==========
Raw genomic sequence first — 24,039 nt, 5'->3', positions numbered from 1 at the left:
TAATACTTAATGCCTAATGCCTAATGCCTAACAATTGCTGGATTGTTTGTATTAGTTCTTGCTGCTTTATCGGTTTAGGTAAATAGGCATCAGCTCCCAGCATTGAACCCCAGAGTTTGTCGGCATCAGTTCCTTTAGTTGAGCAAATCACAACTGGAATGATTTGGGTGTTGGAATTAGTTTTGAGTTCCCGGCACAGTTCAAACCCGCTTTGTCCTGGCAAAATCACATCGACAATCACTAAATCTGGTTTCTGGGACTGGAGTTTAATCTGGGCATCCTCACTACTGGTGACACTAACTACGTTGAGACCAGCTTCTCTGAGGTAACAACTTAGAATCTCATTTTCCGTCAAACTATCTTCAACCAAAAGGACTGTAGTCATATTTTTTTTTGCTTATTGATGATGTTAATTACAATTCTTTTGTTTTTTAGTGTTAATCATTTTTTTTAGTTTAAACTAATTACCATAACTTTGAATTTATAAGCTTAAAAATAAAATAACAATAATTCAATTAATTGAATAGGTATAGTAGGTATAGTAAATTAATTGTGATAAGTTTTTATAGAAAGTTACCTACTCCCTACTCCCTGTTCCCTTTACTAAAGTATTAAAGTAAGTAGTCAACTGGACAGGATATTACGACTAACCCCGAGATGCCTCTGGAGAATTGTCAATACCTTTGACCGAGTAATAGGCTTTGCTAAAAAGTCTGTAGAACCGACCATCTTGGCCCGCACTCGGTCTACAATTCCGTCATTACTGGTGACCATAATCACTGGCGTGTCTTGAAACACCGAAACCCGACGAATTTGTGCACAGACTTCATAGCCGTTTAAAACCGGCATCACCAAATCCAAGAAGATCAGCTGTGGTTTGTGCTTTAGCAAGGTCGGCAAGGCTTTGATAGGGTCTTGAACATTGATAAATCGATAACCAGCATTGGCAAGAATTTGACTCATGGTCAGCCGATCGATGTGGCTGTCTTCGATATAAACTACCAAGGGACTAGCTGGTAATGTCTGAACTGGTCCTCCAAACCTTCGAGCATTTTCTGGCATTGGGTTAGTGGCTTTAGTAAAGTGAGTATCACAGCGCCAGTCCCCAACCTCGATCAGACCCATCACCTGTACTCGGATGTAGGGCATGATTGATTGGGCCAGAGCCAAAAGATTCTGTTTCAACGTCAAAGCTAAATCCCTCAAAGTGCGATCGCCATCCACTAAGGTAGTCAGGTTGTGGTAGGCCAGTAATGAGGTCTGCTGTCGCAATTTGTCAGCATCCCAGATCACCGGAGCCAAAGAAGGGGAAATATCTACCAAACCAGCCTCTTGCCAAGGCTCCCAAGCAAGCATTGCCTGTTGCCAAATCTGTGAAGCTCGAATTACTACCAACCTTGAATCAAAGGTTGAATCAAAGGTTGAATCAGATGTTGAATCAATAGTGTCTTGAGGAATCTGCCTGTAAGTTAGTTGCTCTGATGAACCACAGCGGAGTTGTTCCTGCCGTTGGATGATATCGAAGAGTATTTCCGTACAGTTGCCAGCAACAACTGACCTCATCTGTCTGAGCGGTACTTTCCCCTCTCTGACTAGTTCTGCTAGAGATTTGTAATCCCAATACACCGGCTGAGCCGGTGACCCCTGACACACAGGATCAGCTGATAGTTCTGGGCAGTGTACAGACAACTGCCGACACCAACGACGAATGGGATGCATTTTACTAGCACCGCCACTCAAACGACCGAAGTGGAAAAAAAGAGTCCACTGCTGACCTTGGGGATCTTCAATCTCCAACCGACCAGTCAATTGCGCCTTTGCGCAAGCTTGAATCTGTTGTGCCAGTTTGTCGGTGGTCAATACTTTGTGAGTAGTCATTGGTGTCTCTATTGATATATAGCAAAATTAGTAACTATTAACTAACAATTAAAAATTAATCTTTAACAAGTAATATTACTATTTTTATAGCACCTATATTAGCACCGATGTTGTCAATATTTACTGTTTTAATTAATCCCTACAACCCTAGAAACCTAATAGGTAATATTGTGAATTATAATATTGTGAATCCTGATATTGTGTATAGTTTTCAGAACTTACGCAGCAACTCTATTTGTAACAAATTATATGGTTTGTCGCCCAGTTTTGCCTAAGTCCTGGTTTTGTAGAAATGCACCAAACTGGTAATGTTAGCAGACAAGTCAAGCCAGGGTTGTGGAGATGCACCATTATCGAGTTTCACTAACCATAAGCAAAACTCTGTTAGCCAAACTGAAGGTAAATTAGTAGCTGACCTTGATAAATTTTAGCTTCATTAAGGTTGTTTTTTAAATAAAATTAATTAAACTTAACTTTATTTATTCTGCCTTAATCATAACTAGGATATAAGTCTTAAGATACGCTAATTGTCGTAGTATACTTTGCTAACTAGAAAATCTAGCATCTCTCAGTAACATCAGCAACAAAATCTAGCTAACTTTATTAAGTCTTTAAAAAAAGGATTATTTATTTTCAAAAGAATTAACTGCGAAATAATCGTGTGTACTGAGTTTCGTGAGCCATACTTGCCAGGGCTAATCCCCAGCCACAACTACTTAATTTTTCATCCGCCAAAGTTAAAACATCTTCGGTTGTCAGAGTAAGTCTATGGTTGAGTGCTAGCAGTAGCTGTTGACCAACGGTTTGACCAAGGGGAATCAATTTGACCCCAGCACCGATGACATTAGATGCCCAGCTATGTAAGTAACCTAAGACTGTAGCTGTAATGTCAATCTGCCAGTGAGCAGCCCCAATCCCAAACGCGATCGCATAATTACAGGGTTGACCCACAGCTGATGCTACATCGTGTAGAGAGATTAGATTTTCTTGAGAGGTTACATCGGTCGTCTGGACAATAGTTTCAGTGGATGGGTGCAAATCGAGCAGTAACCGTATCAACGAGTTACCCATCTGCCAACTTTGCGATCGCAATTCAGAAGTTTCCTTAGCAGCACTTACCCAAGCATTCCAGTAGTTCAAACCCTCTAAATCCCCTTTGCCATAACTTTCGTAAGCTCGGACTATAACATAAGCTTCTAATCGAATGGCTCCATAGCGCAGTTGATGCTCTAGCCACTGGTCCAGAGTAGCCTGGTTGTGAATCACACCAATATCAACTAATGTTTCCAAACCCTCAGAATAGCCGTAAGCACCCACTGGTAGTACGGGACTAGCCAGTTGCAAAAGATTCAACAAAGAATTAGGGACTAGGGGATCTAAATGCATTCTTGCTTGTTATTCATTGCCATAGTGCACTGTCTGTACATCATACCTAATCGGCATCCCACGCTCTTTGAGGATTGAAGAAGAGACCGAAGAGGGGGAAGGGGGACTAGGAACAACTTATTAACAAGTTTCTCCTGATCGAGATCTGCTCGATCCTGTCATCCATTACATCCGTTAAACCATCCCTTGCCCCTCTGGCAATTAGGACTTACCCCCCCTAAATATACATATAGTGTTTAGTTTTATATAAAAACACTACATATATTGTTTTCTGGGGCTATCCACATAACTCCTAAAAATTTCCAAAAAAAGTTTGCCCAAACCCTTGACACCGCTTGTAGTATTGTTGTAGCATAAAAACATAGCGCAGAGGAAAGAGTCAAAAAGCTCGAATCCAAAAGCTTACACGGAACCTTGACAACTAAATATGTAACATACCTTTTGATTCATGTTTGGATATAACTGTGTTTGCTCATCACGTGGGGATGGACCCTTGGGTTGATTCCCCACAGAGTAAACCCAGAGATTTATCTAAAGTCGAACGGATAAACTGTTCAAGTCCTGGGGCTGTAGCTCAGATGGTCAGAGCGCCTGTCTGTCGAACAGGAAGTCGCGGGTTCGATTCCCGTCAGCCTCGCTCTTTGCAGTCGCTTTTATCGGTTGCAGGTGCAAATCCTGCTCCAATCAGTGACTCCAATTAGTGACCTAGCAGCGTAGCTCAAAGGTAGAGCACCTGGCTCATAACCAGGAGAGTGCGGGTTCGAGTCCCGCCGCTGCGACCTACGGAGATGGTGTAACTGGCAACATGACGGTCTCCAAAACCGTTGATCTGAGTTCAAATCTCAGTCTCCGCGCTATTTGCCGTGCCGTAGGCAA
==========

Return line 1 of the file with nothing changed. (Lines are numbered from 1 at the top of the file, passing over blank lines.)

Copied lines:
Raw genomic sequence first — 24,039 nt, 5'->3', positions numbered from 1 at the left: